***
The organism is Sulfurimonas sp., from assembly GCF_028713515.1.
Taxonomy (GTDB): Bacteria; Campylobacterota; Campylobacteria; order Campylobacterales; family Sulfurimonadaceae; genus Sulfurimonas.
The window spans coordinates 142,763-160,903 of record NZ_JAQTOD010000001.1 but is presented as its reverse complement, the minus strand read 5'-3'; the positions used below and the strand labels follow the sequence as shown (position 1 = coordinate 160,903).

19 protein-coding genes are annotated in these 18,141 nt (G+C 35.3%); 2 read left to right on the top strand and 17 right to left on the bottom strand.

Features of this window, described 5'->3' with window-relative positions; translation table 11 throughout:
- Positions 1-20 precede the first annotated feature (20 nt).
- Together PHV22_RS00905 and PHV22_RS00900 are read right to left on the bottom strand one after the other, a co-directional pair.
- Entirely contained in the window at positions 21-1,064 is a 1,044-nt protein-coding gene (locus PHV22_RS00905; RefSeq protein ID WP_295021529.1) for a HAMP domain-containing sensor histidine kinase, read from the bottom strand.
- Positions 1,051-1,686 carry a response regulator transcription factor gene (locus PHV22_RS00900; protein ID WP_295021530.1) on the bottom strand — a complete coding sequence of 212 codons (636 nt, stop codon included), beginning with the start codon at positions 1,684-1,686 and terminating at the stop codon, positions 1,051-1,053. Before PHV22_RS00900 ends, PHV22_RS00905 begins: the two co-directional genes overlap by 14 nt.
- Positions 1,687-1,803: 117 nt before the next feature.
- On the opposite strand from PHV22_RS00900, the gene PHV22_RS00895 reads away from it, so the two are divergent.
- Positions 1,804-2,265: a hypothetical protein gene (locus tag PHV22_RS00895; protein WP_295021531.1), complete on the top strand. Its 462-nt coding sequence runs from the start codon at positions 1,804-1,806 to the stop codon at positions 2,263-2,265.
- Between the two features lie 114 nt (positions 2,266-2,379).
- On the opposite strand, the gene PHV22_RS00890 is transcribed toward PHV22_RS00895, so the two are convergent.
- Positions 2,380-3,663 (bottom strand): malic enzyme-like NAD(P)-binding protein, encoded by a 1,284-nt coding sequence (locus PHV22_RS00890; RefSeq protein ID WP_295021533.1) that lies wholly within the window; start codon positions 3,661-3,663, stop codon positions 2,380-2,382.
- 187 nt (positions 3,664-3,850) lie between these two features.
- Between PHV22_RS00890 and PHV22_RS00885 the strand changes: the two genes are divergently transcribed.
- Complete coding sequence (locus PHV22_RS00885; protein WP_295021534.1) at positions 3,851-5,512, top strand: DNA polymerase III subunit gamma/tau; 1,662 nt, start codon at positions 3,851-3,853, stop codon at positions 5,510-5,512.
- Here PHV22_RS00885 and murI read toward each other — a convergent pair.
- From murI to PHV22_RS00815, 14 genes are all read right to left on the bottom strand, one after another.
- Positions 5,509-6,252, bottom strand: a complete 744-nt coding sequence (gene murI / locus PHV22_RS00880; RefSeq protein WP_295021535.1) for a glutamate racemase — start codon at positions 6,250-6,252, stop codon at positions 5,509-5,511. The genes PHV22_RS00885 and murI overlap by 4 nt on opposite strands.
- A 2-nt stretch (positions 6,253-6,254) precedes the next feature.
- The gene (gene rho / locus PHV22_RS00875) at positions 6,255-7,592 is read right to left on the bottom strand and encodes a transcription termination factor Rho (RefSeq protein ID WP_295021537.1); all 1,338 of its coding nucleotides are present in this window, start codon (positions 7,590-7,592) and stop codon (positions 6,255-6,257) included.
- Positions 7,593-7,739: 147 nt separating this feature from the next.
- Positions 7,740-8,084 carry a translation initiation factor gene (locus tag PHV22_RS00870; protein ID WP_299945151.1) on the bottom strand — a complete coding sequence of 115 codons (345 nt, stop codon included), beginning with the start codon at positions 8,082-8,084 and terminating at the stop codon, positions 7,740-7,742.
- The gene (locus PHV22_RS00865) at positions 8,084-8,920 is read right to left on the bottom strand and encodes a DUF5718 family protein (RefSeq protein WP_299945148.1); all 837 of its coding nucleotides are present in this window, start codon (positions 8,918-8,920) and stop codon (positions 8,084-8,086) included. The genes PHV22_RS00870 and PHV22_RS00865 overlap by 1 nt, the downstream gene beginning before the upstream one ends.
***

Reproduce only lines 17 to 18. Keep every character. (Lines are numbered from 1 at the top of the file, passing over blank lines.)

- Between PHV22_RS00890 and PHV22_RS00885 the strand changes: the two genes are divergently transcribed.
- Complete coding sequence (locus PHV22_RS00885; protein WP_295021534.1) at positions 3,851-5,512, top strand: DNA polymerase III subunit gamma/tau; 1,662 nt, start codon at positions 3,851-3,853, stop codon at positions 5,510-5,512.